The Fresh Loaf

News & Information for Amateur Bakers and Artisan Bread Enthusiasts

Advice on bread book

SallyBR's picture

Advice on bread book

Yes, I am going crazy and about to order YET ANOTHER bread book.

Yes, I need therapy.  Maybe next year.


for the time being, I already have  The Handmade Loaf. Which other book from Dan Lepard would you recommend?





davidg618's picture

A Poll: If you could only have one..


I ran this poll earlier this year, and was impressed with the depth of thought, and loyalty each responder gave. It may have the answer to your need.

Happy therapy

David G

SallyBR's picture

Sorry, I should have searched before asking the question

SallyBR's picture

well, I browsed through the whole thread and indeed it is quite interesting - I sort of expected "Bread" to be a winner


however, I am trying to decide which Dan Lepard book to get as a second one, as I have The Handmade Loaf only. I am really fond of his style, but his bookd tend to be pretty expensive, so I would like to get some input before deciding which one to get. 

I am a bit surprised that his name did not show up very often in that poll. Like Hamelman, he is a very good "teacher" (for lack of a better word.. :-)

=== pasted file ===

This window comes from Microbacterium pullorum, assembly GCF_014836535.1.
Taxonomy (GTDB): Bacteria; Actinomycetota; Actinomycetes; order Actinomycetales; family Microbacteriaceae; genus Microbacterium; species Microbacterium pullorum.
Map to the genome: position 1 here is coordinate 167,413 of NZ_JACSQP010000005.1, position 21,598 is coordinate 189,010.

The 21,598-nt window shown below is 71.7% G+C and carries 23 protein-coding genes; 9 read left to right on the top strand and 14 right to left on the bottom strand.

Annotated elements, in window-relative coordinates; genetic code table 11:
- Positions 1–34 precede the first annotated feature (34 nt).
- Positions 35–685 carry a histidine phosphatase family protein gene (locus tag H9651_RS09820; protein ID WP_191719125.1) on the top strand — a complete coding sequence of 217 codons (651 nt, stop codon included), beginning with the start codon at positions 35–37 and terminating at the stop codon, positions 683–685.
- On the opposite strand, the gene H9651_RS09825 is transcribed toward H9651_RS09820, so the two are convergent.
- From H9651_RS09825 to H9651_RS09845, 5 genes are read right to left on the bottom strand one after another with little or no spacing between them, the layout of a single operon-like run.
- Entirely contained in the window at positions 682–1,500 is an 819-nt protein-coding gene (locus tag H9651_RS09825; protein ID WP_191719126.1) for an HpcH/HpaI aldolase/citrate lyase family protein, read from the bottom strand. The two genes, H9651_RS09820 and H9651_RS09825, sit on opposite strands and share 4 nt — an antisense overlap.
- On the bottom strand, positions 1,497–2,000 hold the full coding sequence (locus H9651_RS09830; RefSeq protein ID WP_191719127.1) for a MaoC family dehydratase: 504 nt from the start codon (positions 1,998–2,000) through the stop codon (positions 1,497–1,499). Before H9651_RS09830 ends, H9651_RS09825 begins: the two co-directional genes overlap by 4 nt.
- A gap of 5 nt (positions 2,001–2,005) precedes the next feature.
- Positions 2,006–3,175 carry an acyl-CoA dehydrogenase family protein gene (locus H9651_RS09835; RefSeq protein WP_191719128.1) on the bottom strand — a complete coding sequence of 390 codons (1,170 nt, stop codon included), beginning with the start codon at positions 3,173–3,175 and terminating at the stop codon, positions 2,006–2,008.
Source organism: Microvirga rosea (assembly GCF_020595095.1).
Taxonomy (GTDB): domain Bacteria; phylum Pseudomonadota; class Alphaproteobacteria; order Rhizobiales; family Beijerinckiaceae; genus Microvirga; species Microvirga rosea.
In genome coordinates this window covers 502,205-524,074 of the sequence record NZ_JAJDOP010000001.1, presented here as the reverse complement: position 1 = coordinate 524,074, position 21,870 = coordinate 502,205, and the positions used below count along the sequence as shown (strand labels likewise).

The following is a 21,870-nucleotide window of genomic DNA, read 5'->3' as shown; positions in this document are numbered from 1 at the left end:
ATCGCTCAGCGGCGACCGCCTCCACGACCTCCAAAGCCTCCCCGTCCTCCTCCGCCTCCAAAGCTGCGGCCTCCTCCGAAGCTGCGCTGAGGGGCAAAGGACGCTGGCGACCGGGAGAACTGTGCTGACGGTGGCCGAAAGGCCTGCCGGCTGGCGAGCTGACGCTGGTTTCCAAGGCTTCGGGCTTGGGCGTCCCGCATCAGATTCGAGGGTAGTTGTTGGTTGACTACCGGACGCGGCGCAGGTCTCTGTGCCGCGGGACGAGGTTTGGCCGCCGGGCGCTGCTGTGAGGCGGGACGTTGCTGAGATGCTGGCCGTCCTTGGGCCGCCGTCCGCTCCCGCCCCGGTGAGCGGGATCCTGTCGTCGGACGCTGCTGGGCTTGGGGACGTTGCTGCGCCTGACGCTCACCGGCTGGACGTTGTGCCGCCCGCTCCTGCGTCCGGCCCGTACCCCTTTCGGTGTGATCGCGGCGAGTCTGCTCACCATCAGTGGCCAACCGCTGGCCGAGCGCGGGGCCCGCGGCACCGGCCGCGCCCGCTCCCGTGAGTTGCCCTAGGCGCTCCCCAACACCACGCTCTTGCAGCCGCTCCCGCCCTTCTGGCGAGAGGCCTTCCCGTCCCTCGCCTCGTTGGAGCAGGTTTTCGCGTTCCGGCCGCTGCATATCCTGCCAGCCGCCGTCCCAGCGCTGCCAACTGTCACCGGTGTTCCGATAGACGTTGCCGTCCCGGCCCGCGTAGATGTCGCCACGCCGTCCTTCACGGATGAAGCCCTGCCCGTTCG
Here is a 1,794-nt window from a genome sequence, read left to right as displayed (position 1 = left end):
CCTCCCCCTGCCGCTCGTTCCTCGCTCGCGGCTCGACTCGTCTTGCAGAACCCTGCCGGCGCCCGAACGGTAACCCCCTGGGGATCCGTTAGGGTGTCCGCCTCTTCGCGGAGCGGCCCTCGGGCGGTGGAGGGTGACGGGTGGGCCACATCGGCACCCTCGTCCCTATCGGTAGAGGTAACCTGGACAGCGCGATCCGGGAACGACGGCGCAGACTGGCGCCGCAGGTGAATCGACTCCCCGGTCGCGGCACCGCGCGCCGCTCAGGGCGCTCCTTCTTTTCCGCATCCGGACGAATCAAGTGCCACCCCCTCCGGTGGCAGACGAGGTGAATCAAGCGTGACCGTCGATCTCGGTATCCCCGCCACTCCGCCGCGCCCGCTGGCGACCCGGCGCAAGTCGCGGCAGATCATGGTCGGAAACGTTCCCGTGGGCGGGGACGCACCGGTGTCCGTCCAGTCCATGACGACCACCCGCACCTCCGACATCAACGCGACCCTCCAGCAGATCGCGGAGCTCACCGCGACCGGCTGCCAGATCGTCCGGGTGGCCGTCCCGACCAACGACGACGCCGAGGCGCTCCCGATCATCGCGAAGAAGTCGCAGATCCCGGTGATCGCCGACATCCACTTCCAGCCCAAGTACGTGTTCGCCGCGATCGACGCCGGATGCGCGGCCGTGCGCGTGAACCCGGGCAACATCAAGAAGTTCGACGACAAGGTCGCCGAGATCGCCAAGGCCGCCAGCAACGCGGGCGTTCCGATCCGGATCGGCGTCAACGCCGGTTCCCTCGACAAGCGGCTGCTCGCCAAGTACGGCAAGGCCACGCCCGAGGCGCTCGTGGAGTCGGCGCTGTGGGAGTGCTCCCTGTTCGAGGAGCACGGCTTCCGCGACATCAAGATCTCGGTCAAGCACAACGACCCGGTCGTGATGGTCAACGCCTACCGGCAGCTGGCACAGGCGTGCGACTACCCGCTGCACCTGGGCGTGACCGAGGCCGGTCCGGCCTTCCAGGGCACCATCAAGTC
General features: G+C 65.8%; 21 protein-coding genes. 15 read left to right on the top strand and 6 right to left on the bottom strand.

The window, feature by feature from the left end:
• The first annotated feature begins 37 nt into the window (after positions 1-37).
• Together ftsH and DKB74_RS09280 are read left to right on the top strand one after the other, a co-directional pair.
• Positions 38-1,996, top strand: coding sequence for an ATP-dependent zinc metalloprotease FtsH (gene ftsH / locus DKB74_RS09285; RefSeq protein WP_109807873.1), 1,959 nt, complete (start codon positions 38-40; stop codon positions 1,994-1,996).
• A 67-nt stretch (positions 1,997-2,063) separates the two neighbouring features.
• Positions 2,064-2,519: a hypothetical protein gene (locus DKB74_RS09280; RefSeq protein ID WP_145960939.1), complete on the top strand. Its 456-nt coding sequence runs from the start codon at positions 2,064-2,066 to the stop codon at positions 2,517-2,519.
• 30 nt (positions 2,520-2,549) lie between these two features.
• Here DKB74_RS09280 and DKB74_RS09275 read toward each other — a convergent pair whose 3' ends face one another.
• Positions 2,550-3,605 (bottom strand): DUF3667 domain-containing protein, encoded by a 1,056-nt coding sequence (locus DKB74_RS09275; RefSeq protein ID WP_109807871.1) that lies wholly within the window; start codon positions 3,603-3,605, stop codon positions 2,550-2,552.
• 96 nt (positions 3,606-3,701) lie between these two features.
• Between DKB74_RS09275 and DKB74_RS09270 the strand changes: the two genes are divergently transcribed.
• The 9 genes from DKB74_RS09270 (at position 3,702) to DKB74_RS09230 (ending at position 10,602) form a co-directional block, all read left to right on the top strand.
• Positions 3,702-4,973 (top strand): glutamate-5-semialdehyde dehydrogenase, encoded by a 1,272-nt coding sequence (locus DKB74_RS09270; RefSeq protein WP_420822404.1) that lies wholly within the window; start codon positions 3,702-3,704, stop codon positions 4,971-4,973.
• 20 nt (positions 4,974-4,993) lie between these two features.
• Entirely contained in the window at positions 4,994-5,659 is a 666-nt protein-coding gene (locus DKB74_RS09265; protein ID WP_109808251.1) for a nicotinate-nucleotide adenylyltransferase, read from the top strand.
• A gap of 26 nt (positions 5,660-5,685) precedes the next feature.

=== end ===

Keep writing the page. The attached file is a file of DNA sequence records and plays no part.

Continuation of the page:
hansjoakim's picture

Hi Sally,

Is there much of a choice after The Handmade Loaf? I don't own any of Lepard's books, but I thought that the only other baking book of his worth getting, is Baking With Passion?

There's also the two-headed monster of Exceptional Breads and Exceptional Cakes, but those are simply reissues of Baking With Passion, with the bread and cake related material split in two different paperbacks.

jackie9999's picture

I looked through the poll of recommended books but couldn't spot one that was mainly sourdough recipes...this is my main interest...any suggestions?

I have a 25% off at the book store so came here looking for which bread book I'll use it on.

hansjoakim's picture

Hi jackie9999,

I guess most of the books that are popular among TFL'ers contain at least some sourdough recipes and instructions. I don't know any books that deal exclusively with sourdough, however. Once you're familiar with your starter, it's really quite easy to convert straight formulas into sourdough ones.

If you read German, there's a new book out now called Der Sauerteig - Das unbekannte Wesen, which (I believe) deals extensively with, yes, sourdough.

Both Lepard's The Handmade Loaf and Andrew Whitley's Bread Matters are good resources for sourdough baking. Whitley's got a bunch of awesome rye breads and he even delves into amaranth starters and gluten-free baking. Still, your best bet is likely Hamelman's Bread, if you don't have it already.